Cesare: Conrad Veidt plays the simultaneously sinister and sympathetic sleepwalking slayer of civilians. Alliteration aside, Cesare’s skeletal build, matted, mod-like hair and slim black costume are imposing in themselves, but then you get to his pasty white face and black circles around his eyes and you’ll agree that while he is not in the film for all that much, he is what you remember most out of it. For this and for being both menacing and pitiful at the same time, influencing all future “monsters” in cinema for…well, ever, he is this film’s badass.

I would shake director Robert Weine’s hand if I could. What the filmmakers have done is created a surreal (German Expressionist, if you want to be accurate) world for the characters to populate. Its all done with sets, props and painted backgrounds, but nothing looks like anything from the real world. The geometry is all over the place, houses are crooked, windows even more crooked (resulting in jagged lighting), chairs in an office are hugely oversized. The set design is absolutely unlike anything I’ve really seen in a film before, its insane, and they make it work incredibly. Even the text cards have an Expressionist design to them, being more than simple text on black. Possibly my favorite sequence is of Caligari running out into the night and being visually assaulted by actual words telling him that he must become Caligari. Its glorious.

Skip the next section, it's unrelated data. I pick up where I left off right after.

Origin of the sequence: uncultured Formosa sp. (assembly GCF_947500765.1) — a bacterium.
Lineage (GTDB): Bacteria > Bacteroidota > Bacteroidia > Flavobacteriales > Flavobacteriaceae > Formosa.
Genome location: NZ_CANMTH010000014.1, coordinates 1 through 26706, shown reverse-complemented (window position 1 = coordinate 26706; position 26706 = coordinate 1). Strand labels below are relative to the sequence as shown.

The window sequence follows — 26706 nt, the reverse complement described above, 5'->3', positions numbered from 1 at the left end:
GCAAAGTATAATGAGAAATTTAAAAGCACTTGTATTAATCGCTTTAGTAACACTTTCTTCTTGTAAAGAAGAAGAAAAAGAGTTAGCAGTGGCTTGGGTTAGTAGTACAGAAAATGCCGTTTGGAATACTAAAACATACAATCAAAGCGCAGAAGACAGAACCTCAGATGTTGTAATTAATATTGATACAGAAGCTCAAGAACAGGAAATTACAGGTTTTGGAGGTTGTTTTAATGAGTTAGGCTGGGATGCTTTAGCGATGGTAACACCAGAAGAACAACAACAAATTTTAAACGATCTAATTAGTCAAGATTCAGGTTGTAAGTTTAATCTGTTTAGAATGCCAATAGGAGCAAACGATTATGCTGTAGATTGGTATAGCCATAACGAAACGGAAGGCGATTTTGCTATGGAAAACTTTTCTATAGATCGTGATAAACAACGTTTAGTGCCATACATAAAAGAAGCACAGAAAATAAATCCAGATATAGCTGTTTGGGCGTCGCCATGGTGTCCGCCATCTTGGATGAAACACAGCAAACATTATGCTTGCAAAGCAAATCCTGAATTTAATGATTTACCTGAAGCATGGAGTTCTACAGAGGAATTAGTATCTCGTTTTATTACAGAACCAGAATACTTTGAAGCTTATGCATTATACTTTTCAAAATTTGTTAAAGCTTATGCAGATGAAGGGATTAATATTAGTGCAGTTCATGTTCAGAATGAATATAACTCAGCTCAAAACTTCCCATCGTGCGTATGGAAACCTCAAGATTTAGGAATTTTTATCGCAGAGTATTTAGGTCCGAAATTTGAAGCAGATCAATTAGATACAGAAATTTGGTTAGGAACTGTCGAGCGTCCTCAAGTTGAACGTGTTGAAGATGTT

Hans Janowitz and Carl Mayer went full on macabre with the script. The plot is unique for the time, and the addition of a sleepwalking killer is just creepy when you think about it. The atmosphere is incredible, but the pacing is a little bit slow and there’s not actually a whole lot of murderin’ that Cesare does. The film really goes for a more intellectual level of horror, letting your imagination fill in the rest of the scenery.

Well, it’s a silent film. However, as a society, we rather like our moving pictures having sound included, and modern releases of silent films will have soundtracks. This can be an issue for public domain films like this one, because they can include different soundtracks. Some of these can be pretty terrible, actually. Do not let that dissuade you.

I will admit that my delving into the realm of silent film has been a little bit lacking in a lot of areas, and The Cabinet of Dr. Caligari was one of those gaps. Now that I’ve seen it, well, it’s a fantastic piece of cinema, both historically and artistically. The pacing will probably turn off some people, the silence others, but for those of you still willing to venture forth into the macabre darkness with me, you shall be rewarded. This influential movie was remade (well, “remixed”) in 2005 using modern actors playing against digitally enhanced backgrounds from the original. Sound was used in the remake, and Doug Jones played Cesare, but other than that, I’ve heard rather mixed things about the remix. The original though, that’s a suitably awesome film.

Not an actual theatrical trailer, but good enough